Finding Oodles of Adas
This weekend the Free Software Foundation hosted our annual LibrePlanet conference. We added a Women's Caucus this year, building on the mini-summit we held last year. There's been a lot of talk about the FLOSSPOLS research, particularly the number showing that the free software community is less than 2% women. Obviously that number isn't going to get us where we need to go as a freedom movement that seeks to procure freedom for all computer users.
Today is Ada Lovelace Day. It's a day for highlighting women in technology who are doing great work. As a nerdy, sci-fi reader with a soldering iron, I am a fan of women in technology. I'm also a free software activist, so I like to take these kinds of opportunities to highlight women who are doing great work in my own community. That 2% figure might give you the impression that I'd be hard pressed to find someone to write about. Or that everyone in free software would end up writing about the same few women. The opposite is true.
This weekend, I had the opportunity to meet many women who are doing important and inspiring work in the free software community. I also got to catch up with women I already know and hear them speak about an issue they feel passionately about -- increasing the number of women participating in free software.
Selena Deckelmann is a Postgres superwoman and a community organizing whirlwind. She presented this weekend on how to give presentations at technical conferences and shared 50 ways you can contribute to a free software project without writing code. In her home city of Portland, she is known as a user group guru and a good source of information re: free lunches for geeks. She's also been known to use free software to fix a rigged election in Nigeria -- I can't think of a better demonstration of using your powers for good.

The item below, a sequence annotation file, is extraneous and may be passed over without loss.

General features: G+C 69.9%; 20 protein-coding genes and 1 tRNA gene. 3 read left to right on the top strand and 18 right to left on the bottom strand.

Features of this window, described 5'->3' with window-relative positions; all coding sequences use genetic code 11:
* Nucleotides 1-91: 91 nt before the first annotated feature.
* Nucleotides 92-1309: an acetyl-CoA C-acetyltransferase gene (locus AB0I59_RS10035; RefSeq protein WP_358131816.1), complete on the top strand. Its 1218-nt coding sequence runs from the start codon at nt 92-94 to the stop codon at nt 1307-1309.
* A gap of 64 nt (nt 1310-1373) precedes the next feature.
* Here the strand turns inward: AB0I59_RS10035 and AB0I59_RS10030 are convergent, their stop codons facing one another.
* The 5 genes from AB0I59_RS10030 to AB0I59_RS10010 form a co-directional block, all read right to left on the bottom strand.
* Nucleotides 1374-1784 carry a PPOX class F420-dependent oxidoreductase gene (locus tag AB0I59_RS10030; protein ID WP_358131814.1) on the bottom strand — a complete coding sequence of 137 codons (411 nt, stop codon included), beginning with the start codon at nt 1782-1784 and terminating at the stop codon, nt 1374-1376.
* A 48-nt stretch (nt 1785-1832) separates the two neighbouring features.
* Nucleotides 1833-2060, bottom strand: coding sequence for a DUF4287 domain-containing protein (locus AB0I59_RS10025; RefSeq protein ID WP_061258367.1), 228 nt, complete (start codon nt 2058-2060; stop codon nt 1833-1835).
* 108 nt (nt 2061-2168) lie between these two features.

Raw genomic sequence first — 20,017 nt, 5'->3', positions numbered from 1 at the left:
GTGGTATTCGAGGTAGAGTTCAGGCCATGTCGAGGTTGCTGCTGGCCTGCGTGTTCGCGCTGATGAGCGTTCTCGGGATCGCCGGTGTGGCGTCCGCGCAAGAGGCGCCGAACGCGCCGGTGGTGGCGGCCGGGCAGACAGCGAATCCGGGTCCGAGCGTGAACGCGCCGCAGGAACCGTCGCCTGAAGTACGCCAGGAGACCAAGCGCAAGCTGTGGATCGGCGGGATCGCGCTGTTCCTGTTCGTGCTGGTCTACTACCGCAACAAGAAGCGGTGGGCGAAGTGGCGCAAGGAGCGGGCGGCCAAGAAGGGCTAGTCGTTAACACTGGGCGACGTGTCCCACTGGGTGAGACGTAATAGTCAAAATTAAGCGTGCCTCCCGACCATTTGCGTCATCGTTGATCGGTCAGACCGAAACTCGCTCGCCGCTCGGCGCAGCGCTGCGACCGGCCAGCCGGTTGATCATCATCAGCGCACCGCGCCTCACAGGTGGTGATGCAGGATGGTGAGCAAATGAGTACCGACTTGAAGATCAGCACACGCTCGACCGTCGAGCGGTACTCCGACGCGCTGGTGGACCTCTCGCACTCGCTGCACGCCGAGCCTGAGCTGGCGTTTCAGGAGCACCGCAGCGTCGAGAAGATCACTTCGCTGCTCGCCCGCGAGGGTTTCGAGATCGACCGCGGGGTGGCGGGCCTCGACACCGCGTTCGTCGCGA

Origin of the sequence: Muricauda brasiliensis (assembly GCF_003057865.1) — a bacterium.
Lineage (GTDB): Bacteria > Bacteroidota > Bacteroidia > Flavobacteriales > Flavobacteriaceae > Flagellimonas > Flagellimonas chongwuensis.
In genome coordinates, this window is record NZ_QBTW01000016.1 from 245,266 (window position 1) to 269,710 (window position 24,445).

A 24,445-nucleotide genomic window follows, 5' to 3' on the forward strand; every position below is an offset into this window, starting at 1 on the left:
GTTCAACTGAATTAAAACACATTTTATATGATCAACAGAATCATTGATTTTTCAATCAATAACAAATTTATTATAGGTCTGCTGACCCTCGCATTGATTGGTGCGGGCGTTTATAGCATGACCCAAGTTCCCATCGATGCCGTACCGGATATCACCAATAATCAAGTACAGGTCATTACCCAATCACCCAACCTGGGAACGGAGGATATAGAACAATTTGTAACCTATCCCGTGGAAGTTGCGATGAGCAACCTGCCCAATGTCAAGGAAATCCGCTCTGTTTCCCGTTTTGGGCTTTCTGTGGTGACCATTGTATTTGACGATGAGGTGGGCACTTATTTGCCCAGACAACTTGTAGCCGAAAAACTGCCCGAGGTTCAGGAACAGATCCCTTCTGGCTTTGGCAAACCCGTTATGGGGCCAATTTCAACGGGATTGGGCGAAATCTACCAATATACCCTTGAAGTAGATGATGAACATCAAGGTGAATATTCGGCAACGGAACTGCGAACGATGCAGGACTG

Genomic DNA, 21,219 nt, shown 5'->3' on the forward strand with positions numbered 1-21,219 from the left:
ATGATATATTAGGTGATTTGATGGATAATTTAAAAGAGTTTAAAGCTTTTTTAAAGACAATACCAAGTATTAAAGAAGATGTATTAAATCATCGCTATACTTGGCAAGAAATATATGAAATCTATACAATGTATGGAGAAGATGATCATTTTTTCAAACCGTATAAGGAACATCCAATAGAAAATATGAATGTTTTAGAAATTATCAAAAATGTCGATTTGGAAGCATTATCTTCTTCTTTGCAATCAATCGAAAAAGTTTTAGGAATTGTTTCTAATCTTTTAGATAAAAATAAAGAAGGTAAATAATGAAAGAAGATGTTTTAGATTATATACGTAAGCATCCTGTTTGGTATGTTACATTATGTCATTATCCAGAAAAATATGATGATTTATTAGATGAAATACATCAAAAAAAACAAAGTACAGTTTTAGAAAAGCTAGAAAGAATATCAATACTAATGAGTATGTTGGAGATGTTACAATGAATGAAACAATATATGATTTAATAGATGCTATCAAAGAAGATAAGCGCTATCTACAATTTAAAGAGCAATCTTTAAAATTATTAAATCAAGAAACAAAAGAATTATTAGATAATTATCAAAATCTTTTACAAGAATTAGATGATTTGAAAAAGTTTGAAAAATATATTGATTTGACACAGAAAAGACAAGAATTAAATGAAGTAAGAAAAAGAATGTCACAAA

Denise Paolucci spoke about the amazing work they have done over at Dreamwidth to create a welcoming space for contributors and developers, no matter who they are, and especially women. Seventy-five percent of Dreamwidth's developers are women. Their very thorough Diversity Statement has been picked up and used by many other projects. Denise stressed that recognition and positive reinforcement are extremely successful motivators and crucial for retaining new contributors. Dreamwidth offers a place for writers and artists to share their thoughts with as much or as little privacy as they want, and they are doing it with free software. Thanks for all your work, Denise!
Erinn Clark does packaging work for Tor and is the founder of Debian Women. She recounted how women often just needed a little reassurance that it is OK to screw up sometimes after which they were ready to start contributing. For those who don't know, Tor allows you to search the web anonymously. Tor usage is high in places where censorship is intense, so Tor allows people in places like China and Iraq to read and say things their government would rather they didn't. Erinn is doing great work for the global political community and her own developer community.
Many other women talked about their free software work this weekend. Some women are contributing code, but women spoke passionately about everything from interface design to free software book publishing to learning their first few lines of python. It's an exciting time to be part of the free software community. Thanks to everyone who helped shape the agenda for Sunday's caucus and thanks to all the supportive men and women who came and participated. I hope you all found Sunday as inspiring as I did. And I hope you'll take a minute on this day to recognize the contributions of a woman you know in free software too!